Dehradun, June 23 (IANS) With most parts of Uttarakhand witnessing overcast skies Sunday and the met department forecasting heavy rain in the next 48 hours, the fate of nearly 20,000 people stranded there after last week's heavy rains seems frighteningly uncertain, officials say.
Officials engaged in rescue operations had Saturday said 20,000 people were still awaiting evacuation from the hill state ravaged by flash-floods and landslides which have claimed hundreds of lives.
While the rescuers say they are doing their best to ensure that the "last living soul" in the rain-ravaged areas is brought back to safety, they admit that airlifting of stranded people may become impossible in rains.
"If the rains restart, our choppers would not be able to fly and the rescue sorties will have to be stopped," said a senior official involved in the relief operations in Uttarakhand.
An officer of the army's Central Command told IANS that heavy rains are expected between June 25 and 27, and that the presence of "multi-layered clouds" would hamper flying.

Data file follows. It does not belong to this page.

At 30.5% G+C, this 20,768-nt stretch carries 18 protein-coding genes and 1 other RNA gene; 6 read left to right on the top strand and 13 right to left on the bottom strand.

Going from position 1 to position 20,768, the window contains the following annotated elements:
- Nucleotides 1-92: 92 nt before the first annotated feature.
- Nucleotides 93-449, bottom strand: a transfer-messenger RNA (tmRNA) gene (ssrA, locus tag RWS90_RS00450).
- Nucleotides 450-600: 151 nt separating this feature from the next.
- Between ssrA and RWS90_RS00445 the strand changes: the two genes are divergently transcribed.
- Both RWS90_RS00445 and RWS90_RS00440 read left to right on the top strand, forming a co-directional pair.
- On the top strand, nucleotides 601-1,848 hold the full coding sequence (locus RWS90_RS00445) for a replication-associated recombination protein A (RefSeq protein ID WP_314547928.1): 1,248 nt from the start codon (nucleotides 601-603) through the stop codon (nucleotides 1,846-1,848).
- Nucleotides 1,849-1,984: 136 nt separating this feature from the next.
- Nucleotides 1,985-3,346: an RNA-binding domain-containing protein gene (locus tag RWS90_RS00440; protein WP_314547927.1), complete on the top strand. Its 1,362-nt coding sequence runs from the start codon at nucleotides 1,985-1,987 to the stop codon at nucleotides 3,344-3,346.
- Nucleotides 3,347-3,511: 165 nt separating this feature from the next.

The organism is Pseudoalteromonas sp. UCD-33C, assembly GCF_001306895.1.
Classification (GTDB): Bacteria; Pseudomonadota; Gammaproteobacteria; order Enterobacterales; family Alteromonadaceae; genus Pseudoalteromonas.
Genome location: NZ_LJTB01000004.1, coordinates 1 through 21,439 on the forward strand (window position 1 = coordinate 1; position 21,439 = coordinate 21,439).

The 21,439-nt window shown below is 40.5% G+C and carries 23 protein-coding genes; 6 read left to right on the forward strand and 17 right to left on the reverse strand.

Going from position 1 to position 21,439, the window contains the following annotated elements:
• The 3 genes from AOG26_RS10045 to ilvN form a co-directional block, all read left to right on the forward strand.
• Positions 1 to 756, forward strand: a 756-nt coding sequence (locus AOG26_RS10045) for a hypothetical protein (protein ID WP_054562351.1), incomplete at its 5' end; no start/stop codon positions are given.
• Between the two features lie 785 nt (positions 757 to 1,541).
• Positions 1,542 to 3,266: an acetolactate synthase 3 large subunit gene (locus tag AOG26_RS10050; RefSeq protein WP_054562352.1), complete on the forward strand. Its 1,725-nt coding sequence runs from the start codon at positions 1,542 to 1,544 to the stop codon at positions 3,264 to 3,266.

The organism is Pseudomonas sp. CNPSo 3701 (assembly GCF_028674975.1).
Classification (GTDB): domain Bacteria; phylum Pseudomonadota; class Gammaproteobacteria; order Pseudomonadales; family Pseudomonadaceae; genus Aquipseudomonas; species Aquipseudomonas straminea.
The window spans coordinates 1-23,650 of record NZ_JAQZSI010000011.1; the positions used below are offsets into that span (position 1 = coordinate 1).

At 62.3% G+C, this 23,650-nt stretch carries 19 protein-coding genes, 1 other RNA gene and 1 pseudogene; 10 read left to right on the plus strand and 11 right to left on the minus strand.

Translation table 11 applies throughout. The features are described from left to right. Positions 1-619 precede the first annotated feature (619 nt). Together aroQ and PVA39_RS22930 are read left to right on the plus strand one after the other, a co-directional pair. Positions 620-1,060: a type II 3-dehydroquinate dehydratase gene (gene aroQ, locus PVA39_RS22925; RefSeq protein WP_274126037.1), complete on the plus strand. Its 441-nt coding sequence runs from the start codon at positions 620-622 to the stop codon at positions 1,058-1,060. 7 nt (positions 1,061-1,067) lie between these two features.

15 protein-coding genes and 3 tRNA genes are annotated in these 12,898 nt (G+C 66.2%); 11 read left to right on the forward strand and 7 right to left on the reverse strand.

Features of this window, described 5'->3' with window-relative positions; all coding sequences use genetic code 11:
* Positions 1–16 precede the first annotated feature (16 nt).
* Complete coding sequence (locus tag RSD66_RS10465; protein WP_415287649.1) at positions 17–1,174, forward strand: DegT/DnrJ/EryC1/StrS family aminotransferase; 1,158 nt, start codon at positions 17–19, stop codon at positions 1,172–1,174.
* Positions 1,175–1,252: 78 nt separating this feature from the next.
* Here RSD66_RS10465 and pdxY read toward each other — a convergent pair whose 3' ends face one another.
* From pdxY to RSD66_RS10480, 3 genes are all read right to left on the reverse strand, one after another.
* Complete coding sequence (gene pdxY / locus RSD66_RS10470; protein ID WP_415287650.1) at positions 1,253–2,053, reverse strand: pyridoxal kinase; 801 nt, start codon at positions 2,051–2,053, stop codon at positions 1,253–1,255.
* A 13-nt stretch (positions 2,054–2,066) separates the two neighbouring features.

Heavy rains are expected in the state's Pithoragarh, Uttarkashi and Chamoli districts, which are already disaster-stricken following last week's rains and cloud-burst.
The army has already said that Sunday will be a crucial day for the ongoing rescue operations.
Several sorties had to be abandoned Saturday owing to the dense and heavy cloud cover over the state capital Dehradun and Rudraprayag. Dehradun received some showers too.
An army official said heavy fog has enveloped the valleys around Chamoli town, making air movement "either difficult or confusing". The fog is likely to get denser, as environmentalists say this is a normal phenomenon in the hills if the sun shows up right after heavy rains.
The army rescued 600 people from Kedarnath, Jangalchatti and Rambada Saturday, and 1,800 marooned pilgrims were sent from Guptkashi to Rishikesh in 150 vehicles.
With more than 1,000 major and minor roads washed away in the rains, officials say air rescue is the only way to get trapped people to safety.
However, soldiers of the Indian Army, and troopers of the Indo-Tibetan Border Police (ITBP) and the National Disaster Relief Force (NDRF) are making new routes through the hills and rescuing people on foot.
In all, 1,550 people have been rescued from Pandukeshwar, Ghangharia and Pulna, while more than 5,000 people are still stranded at Badrinath. Around 17,000 people have been evacuated from this region so far.
The state is yet to receive the monsoon showers but the rains last week were 450 percent more than what the region generally gets during this period.
Thousands are feared to have perished in the disaster which Uttarakhand Chief Minister Vijay Bahuguna described as a "Himalayan Tsunami".